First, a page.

In my subject area of biology, for instance, teachers have previously determined that it’s important to teach things like evolution, DNA, cells and ecology. But if we move to a competency-based framework, where students are asked to demonstrate critical thinking and collaboration, I would need to ask myself, am I really teaching these things? Just because I have students work in groups doesn’t mean they’re acquiring collaboration skills. Competency-based learning forces teachers to consider how we can develop skill sets in our students, while still ensuring they understand relevant biological concepts.

Today’s global issues, such as climate change and immigration, are complex, and students need to be innovative to generate solutions. They need an understanding of geography, world languages, science, history and more. But students don’t necessarily have the skills to make the connections between subject areas, since for the most part, they are taking separate single-subject courses. Our global economy requires new abilities and thinking skills.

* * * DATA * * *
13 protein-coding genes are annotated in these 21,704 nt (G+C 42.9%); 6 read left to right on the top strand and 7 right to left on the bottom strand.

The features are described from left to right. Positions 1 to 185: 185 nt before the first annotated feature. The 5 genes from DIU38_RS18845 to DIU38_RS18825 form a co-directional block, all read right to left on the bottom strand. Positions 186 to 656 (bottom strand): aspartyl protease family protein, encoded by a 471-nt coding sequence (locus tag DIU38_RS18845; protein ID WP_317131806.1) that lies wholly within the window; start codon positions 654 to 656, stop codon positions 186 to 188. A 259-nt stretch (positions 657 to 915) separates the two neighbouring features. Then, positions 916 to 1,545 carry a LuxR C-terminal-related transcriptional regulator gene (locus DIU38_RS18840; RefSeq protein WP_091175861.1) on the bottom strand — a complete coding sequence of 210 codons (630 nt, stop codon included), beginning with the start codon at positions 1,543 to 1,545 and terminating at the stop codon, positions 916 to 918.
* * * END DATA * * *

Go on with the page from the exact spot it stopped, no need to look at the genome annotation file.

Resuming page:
Shifts outside the classroom are also important. Living in Spain, I was struck by the way people approached life. People of all ages stayed out late into the night, walking and even dancing every weekend in the plaza. No one was working on laptops in cafés. My son had no homework in the ninth grade. Time away from school was spent on soccer, family and socializing – not more schoolwork.

This made me think about the race that American students run to get into college, whether it’s SAT prep courses, volunteer activities to put on the transcript or taking multiple AP courses. In the United States, we’ve come to think more homework means more learning. But results from standardized exams (such as the PISA test) that assess application of knowledge and problem-solving don’t support this premise. The United States falls in the mid-range of 70-plus Westernized countries, with little to no improvements in performance over the last 20 years. Being in another country helped me pause and realize that there can be different approaches to school and living.

Terry Yamamoto-Edwards has been teaching science at Punahou since 1990. She continues to teach in the Academy and is also co-director of Punahou’s Mastery Transcript Consortium.

Additional photo caption:
Top: Terry Yamamoto-Edwards and her son, Noah Edwards ’21, spent a year living in Spain, as part of her sabbatical.